Art also adds impact, with paintings that have personal meaning or stories attached to them. ‘I could never buy an artwork as something purely to fill a gap on the wall,’ says Eva. ‘I’m more likely to seek out the artist, fall in love with their story, then fall for their work.’ The bold image of a woman sitting on her haunches in the living room is a case in point. Eva went out of her way to meet the young artist, Ian Mwesiga, while on a trip.
With a brave spirit and a discerning eye, Eva has created a home that combines styles, without diluting the overall effect. ‘Pieces have been collected from different parts of the world – but in this setting, they all make sense together,’ she says. A global gathering, if you like.
See more of Anna Bailey’s work at claudebailey.com
‘this is one of the smaller houses in the area, but the flow and height of the rooms mean you always feel a sense of freedom and space’
bathroom ‘I love collecting fabrics and these little stacks under the basins contrast with the concrete,’ says Eva. Get the look The base unit is cast in eco cement by Afrisam.
master bedroom The lofty proportions continue in the bedrooms, where rafters intersect the earth-rich wall and natural shades add texture. Get the look The painting Pablo K on His Bicycle is by Joël Mpah Dooh of Eva’s son. The lamp is by Philippe...
outdoor shower A courtyard beyond Eva’s en suite gives her the option of enjoying an open-air shower. Get the look The stool is from the Ivory Coast.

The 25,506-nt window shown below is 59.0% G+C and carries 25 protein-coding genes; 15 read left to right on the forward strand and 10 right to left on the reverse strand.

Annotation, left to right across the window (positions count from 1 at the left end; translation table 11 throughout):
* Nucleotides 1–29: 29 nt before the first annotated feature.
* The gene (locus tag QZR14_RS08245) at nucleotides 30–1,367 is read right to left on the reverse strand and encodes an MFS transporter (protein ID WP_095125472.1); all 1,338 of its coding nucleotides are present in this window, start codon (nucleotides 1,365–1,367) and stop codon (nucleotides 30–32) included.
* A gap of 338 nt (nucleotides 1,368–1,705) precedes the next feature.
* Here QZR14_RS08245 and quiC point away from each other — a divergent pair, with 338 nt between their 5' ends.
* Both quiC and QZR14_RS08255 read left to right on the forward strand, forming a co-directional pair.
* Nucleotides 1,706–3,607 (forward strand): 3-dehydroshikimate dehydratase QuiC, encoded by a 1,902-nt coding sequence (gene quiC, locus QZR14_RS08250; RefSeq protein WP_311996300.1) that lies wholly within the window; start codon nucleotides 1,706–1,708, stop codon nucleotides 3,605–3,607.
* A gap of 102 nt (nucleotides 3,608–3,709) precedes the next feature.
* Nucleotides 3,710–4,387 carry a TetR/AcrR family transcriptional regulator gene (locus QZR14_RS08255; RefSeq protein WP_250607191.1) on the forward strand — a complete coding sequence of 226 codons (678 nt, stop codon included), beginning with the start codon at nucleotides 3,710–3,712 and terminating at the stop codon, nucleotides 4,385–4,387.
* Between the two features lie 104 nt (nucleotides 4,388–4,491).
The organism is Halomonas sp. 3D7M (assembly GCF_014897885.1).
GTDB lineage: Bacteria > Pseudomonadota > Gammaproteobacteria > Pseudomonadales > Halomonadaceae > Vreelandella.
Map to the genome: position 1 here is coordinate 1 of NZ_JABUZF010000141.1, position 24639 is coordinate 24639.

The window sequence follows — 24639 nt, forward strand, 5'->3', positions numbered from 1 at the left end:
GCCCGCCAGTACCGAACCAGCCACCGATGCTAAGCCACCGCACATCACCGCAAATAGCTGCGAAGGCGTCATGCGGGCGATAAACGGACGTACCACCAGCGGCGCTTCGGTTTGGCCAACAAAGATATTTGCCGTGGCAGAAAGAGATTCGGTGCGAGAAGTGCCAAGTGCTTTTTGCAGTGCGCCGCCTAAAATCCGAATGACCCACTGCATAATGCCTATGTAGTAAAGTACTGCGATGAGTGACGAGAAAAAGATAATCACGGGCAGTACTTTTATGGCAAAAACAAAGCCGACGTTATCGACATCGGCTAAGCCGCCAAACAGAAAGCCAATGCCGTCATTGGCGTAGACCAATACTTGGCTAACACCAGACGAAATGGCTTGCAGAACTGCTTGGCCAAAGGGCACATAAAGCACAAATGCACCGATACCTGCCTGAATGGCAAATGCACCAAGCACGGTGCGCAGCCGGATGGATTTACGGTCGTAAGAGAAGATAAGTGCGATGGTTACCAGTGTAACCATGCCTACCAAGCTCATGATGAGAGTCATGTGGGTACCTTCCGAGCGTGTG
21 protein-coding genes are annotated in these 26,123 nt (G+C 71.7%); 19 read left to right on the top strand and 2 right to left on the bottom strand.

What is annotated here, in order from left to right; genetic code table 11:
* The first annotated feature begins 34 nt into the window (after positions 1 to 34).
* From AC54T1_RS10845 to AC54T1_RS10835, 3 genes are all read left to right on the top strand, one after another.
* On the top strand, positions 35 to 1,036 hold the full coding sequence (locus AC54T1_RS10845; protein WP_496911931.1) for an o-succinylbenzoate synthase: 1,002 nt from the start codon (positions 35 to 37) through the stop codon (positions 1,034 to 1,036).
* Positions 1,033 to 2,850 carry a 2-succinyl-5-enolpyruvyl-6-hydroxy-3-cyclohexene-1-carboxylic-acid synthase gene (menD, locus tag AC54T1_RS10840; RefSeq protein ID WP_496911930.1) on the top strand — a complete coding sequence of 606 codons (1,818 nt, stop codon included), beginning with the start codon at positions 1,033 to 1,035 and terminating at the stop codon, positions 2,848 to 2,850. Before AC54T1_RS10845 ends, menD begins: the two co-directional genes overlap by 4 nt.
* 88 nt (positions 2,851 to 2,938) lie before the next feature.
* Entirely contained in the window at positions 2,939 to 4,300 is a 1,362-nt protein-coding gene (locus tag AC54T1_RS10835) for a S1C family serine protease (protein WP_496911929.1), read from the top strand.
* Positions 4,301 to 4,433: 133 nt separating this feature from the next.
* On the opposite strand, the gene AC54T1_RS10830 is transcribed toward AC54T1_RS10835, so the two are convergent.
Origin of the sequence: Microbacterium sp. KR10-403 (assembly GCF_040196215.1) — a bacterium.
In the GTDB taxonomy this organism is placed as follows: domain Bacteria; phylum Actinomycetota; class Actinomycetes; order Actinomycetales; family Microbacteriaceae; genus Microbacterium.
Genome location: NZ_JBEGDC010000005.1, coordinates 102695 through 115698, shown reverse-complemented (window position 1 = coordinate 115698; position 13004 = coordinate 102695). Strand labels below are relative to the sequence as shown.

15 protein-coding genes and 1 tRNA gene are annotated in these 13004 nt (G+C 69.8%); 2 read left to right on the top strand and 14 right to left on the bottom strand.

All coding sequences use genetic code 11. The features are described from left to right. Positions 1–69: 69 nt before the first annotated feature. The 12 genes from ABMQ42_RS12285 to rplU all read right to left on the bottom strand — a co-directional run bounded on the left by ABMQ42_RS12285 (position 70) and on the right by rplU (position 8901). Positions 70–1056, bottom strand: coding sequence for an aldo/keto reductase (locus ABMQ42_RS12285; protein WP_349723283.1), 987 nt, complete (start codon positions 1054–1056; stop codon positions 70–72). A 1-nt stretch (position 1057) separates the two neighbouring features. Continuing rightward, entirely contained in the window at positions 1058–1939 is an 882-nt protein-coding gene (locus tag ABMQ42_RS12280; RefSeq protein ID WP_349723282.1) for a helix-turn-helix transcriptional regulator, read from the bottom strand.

dining area Bruce Clarke created the artwork. ‘His moving pieces explore communities that have gone through genocide, including Rwanda,’ says Eva. Get the look The artwork is by Bruce Clarke. The console is by Gregor Jenkin. The table is from...
kitchen Kitchen materials include sustainable bamboo, marble and a screed flooring. ‘The flooring throughout is a base palette that I can play around with, adding mats, hides or jute weaves, depending on the season,’ says Eva.
window seat Interesting nooks and spaces are interspersed throughout the house. Suubi hangs out and reads in this spot. Get the look The cupboards are made from recycled timber.
dining area Dining chairs criss-crossed with leather strips echo traditional weaving techniques, recast around contemporary outlines. Get the look The dining chairs are from Weylandts.
living area ‘My look isn’t all about hulking pieces of dark carved wood – it’s subtle and spare too,’ says Eva. Get the look The sofa is from Weylandts. The stools are from the Ivory Coast and Ghana. The artwork is by Ian Mwesiga.
living area ‘These armchairs are so deep, you have no choice but to lean back and relax,’ says Eva. A tall-chimneyed contemporary wood burner emphasises the soaring height of the space. Get the look The wood burner is by Morsø. The armchairs are from...
hallway Corridors feel like wasted opportunities for Eva, so the space outside the bedrooms is lined with shelves for books, artefacts and family photographs.
view to entrance hall ‘Rather than cold concrete, the wall is made primarily from rammed soil – far more natural,’ says Eva. This wall acts as the spine of the house. Get the look This is the Beat pendant by Tom Dixon.
Front door This home shows ‘how designs from different cultures can work together,’ says Eva, welcoming guests through an intricately carved wood door sourced from India.
deck A traditional seating pit is where Eva sits for her morning coffee and means the view from the living area isn’t blocked by furniture.